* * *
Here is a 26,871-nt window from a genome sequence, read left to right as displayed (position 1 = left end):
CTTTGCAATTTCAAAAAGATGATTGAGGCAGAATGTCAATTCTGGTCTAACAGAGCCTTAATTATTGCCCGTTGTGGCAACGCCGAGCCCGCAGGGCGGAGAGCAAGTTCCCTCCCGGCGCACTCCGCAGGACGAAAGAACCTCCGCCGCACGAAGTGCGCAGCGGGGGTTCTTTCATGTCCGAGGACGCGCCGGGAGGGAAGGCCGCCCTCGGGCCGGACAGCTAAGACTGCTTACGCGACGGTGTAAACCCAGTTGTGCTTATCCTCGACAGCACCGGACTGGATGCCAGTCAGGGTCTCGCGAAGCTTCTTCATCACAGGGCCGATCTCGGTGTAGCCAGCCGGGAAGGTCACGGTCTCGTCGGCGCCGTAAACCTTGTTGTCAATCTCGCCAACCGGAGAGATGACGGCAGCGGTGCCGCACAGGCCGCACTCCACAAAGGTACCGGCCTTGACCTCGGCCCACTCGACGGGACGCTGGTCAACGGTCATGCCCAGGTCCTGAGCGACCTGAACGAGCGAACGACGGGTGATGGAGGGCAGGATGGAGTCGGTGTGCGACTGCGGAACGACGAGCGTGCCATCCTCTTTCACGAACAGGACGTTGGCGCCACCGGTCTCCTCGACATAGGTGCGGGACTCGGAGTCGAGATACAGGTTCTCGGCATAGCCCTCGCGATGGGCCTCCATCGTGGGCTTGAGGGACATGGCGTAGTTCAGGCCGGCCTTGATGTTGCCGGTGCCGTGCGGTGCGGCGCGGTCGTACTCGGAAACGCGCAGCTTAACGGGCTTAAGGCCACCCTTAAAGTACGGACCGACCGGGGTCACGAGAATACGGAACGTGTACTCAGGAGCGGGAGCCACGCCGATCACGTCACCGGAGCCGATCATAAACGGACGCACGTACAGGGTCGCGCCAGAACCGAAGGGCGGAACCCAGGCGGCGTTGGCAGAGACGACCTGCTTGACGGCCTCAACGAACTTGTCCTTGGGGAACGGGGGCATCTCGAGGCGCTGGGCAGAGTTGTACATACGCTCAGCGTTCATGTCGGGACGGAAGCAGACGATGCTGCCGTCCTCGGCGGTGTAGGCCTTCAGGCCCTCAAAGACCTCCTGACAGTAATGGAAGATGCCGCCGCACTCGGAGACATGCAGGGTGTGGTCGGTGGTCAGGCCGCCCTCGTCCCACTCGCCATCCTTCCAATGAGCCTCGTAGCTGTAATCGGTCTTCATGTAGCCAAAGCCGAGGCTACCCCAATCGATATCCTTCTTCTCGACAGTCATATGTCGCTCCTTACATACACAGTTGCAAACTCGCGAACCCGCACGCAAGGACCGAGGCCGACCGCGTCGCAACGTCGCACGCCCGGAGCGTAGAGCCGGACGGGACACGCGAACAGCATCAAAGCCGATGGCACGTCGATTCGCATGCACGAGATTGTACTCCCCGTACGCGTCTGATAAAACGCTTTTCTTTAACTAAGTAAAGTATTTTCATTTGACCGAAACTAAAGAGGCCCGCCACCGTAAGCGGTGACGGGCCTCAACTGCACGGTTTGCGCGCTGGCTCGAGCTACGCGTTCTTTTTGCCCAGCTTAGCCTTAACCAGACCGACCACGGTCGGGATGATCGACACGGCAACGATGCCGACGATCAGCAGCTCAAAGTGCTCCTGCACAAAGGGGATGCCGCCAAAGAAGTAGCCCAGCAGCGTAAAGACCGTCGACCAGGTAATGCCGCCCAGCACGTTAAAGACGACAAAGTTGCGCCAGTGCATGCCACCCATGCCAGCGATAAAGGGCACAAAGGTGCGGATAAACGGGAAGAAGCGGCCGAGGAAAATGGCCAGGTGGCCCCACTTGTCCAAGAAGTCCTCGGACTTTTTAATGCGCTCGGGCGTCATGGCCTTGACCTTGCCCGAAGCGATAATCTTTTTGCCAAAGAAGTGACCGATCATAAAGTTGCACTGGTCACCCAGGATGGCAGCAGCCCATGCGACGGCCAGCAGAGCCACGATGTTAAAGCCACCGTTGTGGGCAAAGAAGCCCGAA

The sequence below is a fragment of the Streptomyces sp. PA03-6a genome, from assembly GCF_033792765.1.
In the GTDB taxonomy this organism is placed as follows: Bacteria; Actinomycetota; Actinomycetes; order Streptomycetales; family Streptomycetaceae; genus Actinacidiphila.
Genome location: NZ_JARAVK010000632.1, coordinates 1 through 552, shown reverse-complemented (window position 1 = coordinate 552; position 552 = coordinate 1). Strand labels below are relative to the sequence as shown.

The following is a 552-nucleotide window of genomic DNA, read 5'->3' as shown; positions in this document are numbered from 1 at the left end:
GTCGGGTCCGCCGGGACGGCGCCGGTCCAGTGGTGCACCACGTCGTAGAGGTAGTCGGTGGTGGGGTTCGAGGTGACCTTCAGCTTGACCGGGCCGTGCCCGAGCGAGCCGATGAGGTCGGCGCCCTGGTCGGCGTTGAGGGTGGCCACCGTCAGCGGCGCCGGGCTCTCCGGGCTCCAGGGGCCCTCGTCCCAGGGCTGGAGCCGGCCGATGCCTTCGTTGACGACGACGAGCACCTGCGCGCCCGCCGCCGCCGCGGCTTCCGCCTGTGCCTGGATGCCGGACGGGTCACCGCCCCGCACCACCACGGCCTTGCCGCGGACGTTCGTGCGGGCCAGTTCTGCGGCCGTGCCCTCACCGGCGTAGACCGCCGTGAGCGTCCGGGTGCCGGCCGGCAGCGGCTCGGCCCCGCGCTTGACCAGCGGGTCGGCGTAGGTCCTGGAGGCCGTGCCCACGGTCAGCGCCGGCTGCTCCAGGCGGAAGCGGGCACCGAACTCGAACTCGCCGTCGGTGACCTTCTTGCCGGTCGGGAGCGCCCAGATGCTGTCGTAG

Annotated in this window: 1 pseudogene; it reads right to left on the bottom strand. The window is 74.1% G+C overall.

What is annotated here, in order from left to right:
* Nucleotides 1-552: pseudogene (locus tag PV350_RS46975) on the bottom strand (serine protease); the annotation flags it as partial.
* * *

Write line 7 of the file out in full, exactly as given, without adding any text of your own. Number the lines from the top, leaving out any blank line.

GTCGGGTCCGCCGGGACGGCGCCGGTCCAGTGGTGCACCACGTCGTAGAGGTAGTCGGTGGTGGGGTTCGAGGTGACCTTCAGCTTGACCGGGCCGTGCCCGAGCGAGCCGATGAGGTCGGCGCCCTGGTCGGCGTTGAGGGTGGCCACCGTCAGCGGCGCCGGGCTCTCCGGGCTCCAGGGGCCCTCGTCCCAGGGCTGGAGCCGGCCGATGCCTTCGTTGACGACGACGAGCACCTGCGCGCCCGCCGCCGCCGCGGCTTCCGCCTGTGCCTGGATGCCGGACGGGTCACCGCCCCGCACCACCACGGCCTTGCCGCGGACGTTCGTGCGGGCCAGTTCTGCGGCCGTGCCCTCACCGGCGTAGACCGCCGTGAGCGTCCGGGTGCCGGCCGGCAGCGGCTCGGCCCCGCGCTTGACCAGCGGGTCGGCGTAGGTCCTGGAGGCCGTGCCCACGGTCAGCGCCGGCTGCTCCAGGCGGAAGCGGGCACCGAACTCGAACTCGCCGTCGGTGACCTTCTTGCCGGTCGGGAGCGCCCAGATGCTGTCGTAG